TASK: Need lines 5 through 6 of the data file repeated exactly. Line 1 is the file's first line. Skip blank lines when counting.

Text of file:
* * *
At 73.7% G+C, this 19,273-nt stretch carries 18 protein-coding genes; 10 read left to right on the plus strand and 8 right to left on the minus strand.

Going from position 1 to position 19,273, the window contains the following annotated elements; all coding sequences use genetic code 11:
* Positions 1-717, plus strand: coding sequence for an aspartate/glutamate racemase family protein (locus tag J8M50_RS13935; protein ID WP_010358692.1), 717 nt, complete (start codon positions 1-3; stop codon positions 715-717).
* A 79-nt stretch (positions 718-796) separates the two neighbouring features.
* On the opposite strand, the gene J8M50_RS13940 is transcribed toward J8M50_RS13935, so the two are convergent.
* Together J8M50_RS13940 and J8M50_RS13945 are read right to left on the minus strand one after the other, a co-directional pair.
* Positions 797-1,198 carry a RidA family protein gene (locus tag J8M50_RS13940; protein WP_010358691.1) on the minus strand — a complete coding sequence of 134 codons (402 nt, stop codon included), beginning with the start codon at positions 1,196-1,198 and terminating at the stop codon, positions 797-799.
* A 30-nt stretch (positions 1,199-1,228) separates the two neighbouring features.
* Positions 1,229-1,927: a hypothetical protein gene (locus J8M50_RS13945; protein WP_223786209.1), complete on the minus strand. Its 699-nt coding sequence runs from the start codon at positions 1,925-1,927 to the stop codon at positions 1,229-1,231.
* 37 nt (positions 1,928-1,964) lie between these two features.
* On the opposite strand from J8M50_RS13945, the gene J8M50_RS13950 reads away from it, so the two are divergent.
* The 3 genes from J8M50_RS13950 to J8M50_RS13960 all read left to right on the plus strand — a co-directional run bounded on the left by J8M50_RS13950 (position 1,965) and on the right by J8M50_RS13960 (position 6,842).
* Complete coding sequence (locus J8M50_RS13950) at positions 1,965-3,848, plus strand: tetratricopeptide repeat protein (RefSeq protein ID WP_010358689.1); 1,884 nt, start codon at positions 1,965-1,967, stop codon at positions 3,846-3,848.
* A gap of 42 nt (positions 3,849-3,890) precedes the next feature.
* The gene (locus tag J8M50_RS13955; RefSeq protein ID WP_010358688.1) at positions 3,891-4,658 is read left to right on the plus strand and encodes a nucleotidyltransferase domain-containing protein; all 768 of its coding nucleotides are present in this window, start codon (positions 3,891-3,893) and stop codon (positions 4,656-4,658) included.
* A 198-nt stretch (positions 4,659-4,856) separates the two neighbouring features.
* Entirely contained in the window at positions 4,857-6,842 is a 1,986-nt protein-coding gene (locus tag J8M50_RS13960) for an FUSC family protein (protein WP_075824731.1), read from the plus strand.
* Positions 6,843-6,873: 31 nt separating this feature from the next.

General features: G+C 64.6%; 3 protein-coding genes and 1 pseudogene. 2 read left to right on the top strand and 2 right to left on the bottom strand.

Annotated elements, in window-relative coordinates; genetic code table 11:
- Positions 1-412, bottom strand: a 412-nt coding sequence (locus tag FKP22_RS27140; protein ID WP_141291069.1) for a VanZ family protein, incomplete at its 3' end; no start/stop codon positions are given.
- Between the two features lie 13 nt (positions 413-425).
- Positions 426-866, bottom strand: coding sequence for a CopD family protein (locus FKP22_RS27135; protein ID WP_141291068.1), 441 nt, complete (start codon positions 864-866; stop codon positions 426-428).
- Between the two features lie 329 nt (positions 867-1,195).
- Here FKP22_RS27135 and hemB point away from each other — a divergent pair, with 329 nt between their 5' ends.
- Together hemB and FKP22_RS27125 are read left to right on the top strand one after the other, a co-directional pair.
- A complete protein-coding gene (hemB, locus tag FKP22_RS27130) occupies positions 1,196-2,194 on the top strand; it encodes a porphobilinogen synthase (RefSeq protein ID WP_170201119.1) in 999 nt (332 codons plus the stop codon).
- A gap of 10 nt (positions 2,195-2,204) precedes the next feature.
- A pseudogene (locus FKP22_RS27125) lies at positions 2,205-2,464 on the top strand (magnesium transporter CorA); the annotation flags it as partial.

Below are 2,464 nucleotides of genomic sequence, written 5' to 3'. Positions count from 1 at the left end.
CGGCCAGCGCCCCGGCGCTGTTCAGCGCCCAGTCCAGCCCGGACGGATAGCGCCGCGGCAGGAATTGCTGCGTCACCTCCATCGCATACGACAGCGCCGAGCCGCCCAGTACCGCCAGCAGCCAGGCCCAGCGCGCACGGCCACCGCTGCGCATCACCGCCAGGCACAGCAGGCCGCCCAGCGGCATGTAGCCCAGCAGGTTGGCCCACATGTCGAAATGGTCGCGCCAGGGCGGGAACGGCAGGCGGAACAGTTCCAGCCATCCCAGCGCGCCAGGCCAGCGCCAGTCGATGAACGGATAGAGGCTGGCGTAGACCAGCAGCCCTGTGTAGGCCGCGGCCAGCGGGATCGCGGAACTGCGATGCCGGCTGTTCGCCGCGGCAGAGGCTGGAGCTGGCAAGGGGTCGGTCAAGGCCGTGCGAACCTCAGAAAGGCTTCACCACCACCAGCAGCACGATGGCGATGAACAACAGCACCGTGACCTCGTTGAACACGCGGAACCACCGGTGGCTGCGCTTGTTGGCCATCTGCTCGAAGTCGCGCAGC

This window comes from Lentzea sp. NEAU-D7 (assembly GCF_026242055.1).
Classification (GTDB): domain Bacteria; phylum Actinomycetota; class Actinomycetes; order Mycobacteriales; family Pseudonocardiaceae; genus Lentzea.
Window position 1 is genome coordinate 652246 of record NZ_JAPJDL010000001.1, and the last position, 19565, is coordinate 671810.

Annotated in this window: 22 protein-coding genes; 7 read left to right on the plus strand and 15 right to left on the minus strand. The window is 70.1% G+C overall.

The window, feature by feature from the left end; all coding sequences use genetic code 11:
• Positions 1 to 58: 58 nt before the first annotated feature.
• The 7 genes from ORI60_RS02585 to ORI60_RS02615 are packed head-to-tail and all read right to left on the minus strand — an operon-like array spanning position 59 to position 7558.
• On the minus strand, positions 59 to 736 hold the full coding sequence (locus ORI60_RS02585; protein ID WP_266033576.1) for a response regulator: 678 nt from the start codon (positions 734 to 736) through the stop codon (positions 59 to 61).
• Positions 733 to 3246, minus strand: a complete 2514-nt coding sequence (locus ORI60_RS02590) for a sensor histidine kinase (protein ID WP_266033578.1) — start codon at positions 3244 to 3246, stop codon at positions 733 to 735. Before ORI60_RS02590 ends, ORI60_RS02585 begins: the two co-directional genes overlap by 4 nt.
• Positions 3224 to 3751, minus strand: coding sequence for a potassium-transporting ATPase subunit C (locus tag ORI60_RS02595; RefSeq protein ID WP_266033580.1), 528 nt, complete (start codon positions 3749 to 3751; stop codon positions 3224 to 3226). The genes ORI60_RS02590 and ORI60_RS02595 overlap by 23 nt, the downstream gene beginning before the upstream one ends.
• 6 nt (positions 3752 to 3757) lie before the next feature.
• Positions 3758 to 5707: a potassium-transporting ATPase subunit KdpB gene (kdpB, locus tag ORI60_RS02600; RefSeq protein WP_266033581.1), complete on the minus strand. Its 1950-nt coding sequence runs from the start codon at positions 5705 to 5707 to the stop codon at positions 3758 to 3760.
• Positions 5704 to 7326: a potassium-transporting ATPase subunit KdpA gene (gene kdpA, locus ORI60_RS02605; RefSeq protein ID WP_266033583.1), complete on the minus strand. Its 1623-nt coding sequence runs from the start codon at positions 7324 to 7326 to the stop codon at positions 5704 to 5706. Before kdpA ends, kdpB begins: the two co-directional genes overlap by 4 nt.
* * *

* On the opposite strand, the gene J8M50_RS13940 is transcribed toward J8M50_RS13935, so the two are convergent.
* Together J8M50_RS13940 and J8M50_RS13945 are read right to left on the minus strand one after the other, a co-directional pair.